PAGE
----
Studio Waldemeyer and Pablo Valbuena sign the two key installations of the London Design Festival and use design to tell the story of a place, update it and help us unveil a different dimension of existence

The London Design Festival had to struggle to obtain the permission to install its landmark projects on the sacred grounds of the two masterpieces of Sir ChritopherWren: the world famous St Paul's Cathedral and the small, intimate and beautiful church of St Stephen Walbrook. But it was worth it.

Read also: What to see at the London Design Festival 2023

The two projects, signed by Pablo Valbuena and MoritzWaldemeyer and inspired by the work of the great architect who rebuilt London after the Great Fire of 1666 and who died 300 years ago, use digital light to create meditative and ritual experiences and they were the big hit of the Festival. To such an extent that the clergy decided to keep them in place - despite the need to run services - until the end of October.

It is an excellent decision because both Halo, the brass pendulum designed by Moritz Waldemeyer for St Stephen Walbrook (which, by swinging, creates a luminous halo suspended in the air), and Aura, the long blade of light by Pablo Valbuena which cuts the space in St Paul's following the rhythm of sounds of the environment, are splendid examples of what design can do to tell the story of a place, update it and help us rediscover a different dimension of existence.

Halo by Moritz Waldemeyer at the London Design Festival 2023

Less known than Saint Paul's, the Church of St Stephen Walbrook designed by Sir Christopher Wren is a decidedly intimate and precious space. Architecturally, a sort of dress rehearsal for St Paul's given that it is here that Sir Christopher Wren tested for the first time an alternative way of building a dome: positioning the base not on a square but on a circle, developed in height through 8 arches supported on 12 columns.

In Halo, a kinetic and meditative work in which algorithms and digital light mix with poetry, architecture and art, Moritz Waldemeyer celebrates all the greatness of Sir Christopher Wren: who was an architect but also an astronomer, a mathematician and a physicist.

Halo is a flattened-shaped brass pendulum hanging from the lantern of the church dome thanks to a 20-metre invisible wire. Above the saucer-shaped base is a strip of LEDs programmed to send light up and down the pendulum: the light is perfectly synchronized to follow the path of a tilted halo as it rotates.

The pendulum therefore oscillates a few centimeters from the edge of the travertine marble altar sculpted by Henry Moore and the light sways together with it according to a movement that is at the same time circular, around the round altar, and vertical, that is, along the cable.

If you observe the movement of the pendulum with a long exposure camera, for 10s, the light leaves a luminous trail in space which creates a halo (hence the name).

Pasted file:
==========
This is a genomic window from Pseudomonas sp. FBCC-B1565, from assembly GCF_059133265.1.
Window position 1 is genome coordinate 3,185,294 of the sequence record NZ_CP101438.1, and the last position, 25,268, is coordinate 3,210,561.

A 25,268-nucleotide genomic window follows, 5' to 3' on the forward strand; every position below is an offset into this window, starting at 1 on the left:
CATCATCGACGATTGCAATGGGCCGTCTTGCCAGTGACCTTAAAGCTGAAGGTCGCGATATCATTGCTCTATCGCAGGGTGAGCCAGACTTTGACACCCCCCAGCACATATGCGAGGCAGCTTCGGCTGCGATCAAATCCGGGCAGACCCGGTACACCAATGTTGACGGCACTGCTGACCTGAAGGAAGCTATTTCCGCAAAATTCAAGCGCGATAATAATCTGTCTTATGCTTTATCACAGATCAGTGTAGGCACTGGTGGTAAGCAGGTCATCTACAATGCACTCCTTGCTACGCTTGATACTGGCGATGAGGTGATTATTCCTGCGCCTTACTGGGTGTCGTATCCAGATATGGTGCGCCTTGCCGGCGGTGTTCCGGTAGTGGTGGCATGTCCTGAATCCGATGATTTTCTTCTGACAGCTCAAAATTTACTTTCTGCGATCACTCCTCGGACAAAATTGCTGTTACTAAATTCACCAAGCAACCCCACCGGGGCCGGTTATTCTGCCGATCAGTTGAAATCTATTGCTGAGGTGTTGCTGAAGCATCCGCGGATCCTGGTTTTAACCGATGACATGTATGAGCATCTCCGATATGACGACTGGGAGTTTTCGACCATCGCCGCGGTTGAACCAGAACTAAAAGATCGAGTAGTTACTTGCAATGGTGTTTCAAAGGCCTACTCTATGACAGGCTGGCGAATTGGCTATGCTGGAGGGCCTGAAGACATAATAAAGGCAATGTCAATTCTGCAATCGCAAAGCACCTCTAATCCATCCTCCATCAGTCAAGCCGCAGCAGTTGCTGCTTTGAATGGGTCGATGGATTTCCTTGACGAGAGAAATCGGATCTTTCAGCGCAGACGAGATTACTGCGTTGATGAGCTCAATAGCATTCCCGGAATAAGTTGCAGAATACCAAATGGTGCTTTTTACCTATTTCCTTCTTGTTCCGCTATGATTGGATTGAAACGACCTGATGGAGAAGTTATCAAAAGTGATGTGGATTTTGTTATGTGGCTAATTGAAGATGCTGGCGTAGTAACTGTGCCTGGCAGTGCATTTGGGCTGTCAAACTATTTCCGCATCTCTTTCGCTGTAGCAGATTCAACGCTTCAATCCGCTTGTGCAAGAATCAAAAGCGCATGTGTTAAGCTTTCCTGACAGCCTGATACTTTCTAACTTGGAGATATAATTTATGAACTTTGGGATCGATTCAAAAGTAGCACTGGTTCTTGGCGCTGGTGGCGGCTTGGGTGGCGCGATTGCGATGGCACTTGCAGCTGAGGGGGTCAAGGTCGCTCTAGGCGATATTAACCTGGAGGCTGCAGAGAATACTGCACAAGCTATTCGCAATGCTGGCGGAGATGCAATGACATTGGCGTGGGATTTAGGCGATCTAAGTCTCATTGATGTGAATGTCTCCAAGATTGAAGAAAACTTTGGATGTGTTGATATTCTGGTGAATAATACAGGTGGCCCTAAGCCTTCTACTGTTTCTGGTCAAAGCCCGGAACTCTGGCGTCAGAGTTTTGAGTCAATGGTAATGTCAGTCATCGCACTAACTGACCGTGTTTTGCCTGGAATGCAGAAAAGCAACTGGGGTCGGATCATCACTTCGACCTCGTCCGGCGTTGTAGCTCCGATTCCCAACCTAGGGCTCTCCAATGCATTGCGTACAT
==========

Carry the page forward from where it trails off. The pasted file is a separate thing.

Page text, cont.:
“The pendulum is inspired by experiments conducted by Sir Christopher Wren, who was also a great astronomer,” explains Moritz Waldemeyer whom we met on the occasion of the inauguration of the installation at the London Design Festival.

“It is also made of brass, a material Wren would recognize, is operated manually, as he would have done, and is subjected to the same physical stresses and restrictions, then spiraling inwards very slowly over time due to air friction. Every now and then it has to be reactivated, which transforms the installation into a performance”.

Observing Halo is therefore an almost meditative experience, enriched by the presence of projections on the dome, "inspired by cosmic phenomena that fascinated Christopher Wren, who was also an astronomer", concludes Waldemeyer. But also an opportunity to discover the thoughts of Sir Christopher Wren and his poetics, in a non-didactic way

Aura by Pablo Valbuena

Aura is a long, narrow aluminum structure, which runs through the heart of St Paul's Cathedral – where services take place – from top to bottom, hanging from the center of the huge dome.

Aura is like a spear covered in LEDs. A cut in space which, thanks to an algorithm, lights up when the LEDs interpret the sounds of the Cathedral, transforming them into light signals, varying in intensity depending on the frequencies.

We observed it at the best moment: during a religious function, when the singing of the choristers, the sound of the organ and the voice of the priest fill the vaults, the naves, the dome itself, a jewel of knowledge Wren's architectural making.

You can feel the result on your skin and in your heart: and it leaves you astonished with its subtle grandeur, present but not shouted out.

“To get the 100 kilos of Aura up there it was necessary to assemble it directly on the supporting wire”, explains Pablo Valbuena. “It was done by some very brave kids, who climbed the architectural structures with harnesses, like mountaineers”

Aura is very striking because it is a visual transposition of the ritual

To create it, in fact, Valbuena was inspired - as well as by Wren's architecture - also by the interpretation of the rites carried out by the philosopher Byung Chul-Han: "the rituals they are to time as housing is to space, they make time habitable”.

Aura therefore perceptually intensifies the ritual and symbolic dimension of the space of St Paul's - already grandiose and immersive by its nature - and adds the element of time to the equation, making it visual and present.

After seeing the two landmark projects of the London Design Festival, suddenly Sir Christopher Wren's famous phrase ("light is God's greatest gift to Man") suddenly acquires more meaning and value even in contemporary times.